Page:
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Abstract

Mass spectrometry (MS) is rapidly becoming an essential tool for biologists and biochemists in their efforts to throw light on molecular mechanisms within cellular systems. Used in unison with genome sequence data, MS has developed into the method of choice for identifying proteins, elucidating their posttranslational modifications, and reading out their functional interactions. Variations of the method have even begun to enable accurate mass determination of intact protein complexes, allowing for direct determination of subunit stoichiometry and the interactions between the subunits. Advances in mass spectrometric technologies have also led to great improvements in our ability to probe and define many of the other key molecular players in cells, including the all important lipid components. We provide here some perspectives on the explosion of applications of MS to protein science, systems biology, proteomics, lipidomics, and cell biology in general.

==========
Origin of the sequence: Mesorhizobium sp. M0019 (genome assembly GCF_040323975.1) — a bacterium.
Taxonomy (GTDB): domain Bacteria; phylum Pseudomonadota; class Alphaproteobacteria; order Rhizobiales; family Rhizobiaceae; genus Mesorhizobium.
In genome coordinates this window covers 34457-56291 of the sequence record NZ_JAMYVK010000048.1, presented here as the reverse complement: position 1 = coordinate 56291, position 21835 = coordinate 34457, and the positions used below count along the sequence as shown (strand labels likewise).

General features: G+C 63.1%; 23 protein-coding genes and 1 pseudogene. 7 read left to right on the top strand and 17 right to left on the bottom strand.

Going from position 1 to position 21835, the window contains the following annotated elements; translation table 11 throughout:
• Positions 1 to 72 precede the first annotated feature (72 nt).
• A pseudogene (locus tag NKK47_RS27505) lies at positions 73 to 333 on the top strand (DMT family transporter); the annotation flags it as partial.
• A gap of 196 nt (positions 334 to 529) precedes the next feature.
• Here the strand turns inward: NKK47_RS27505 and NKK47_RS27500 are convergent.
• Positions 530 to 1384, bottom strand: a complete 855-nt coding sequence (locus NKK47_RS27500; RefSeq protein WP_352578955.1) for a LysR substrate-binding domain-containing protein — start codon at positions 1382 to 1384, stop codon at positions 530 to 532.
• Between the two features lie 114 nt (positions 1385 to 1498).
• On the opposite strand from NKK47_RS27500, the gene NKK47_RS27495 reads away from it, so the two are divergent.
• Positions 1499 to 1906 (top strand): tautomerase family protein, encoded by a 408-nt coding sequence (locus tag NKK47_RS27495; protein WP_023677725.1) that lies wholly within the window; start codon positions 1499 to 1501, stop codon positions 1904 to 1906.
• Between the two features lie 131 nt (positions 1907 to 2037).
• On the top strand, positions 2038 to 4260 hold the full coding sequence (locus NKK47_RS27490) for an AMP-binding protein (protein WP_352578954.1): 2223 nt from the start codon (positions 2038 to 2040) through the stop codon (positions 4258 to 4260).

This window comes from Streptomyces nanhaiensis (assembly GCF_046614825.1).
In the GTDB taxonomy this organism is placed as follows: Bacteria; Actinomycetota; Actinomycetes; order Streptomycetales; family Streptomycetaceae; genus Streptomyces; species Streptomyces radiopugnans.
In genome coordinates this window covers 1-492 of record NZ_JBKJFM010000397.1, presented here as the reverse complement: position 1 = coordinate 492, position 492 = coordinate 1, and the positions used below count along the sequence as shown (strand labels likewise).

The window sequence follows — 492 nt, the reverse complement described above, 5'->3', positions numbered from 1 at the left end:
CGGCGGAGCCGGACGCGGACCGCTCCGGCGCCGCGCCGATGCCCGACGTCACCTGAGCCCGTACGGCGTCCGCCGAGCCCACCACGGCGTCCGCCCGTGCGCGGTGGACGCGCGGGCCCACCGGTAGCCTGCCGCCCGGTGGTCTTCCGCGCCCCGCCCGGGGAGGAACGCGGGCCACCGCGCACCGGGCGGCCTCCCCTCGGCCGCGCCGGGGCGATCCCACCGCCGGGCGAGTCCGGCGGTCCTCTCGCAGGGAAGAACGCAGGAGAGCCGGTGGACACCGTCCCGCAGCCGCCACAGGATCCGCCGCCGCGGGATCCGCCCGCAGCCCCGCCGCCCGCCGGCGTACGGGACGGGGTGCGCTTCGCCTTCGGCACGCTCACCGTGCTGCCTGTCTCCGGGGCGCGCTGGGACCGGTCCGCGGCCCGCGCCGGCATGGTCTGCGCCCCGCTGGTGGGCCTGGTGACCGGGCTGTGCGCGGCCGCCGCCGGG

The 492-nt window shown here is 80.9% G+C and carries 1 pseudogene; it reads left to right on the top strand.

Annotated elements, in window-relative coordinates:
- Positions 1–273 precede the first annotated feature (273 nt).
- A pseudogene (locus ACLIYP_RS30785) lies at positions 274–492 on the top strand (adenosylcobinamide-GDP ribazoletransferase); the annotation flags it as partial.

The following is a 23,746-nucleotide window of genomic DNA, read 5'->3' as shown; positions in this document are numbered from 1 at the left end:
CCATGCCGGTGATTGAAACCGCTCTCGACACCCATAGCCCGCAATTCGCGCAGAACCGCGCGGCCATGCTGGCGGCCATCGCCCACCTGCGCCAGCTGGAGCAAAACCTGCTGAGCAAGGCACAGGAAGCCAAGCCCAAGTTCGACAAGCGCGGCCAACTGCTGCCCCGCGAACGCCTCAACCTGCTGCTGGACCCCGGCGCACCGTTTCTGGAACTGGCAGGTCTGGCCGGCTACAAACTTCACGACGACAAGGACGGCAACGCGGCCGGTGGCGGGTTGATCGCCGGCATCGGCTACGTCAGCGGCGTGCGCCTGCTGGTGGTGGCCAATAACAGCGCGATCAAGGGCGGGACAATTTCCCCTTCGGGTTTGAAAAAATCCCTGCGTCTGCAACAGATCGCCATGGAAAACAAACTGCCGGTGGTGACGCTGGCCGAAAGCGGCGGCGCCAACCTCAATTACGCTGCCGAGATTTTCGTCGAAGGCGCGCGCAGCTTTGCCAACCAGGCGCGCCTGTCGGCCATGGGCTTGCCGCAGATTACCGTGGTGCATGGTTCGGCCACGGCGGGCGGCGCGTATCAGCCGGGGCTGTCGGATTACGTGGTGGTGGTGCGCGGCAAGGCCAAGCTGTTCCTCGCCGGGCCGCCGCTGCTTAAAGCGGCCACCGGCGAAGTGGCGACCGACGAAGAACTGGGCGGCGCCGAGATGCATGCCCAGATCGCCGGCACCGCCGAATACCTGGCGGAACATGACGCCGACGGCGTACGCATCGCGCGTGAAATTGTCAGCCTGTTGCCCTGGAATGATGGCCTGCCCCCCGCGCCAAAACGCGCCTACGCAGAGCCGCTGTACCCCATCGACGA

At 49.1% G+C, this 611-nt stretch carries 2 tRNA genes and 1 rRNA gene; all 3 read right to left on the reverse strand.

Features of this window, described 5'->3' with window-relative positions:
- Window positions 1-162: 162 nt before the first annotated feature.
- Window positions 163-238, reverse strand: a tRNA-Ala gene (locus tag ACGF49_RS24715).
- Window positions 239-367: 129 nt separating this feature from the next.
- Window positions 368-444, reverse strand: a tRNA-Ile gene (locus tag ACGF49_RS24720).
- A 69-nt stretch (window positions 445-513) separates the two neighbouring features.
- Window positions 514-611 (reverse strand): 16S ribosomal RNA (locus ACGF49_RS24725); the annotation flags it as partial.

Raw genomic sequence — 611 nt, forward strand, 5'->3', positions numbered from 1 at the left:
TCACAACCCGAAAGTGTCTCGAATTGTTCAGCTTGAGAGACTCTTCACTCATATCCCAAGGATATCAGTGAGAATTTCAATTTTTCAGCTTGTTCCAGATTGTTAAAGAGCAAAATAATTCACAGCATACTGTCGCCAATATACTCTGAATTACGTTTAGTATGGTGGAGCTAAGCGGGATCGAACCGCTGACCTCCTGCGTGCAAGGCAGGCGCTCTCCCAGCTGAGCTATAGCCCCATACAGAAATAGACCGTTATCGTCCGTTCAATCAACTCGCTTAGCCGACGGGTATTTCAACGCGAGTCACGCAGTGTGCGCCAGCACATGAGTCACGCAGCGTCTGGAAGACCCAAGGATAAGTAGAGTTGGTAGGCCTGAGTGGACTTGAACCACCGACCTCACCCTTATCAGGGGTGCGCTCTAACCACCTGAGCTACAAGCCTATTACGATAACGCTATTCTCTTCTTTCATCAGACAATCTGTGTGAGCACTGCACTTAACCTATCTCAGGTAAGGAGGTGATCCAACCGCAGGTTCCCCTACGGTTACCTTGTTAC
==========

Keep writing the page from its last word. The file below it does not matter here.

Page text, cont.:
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/content/journals/10.1146/annurev-biochem-110810-095744
2011-07-07
2024-05-29
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/content/journals/10.1146/annurev-biochem-110810-095744
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  • Article Type: Review Article
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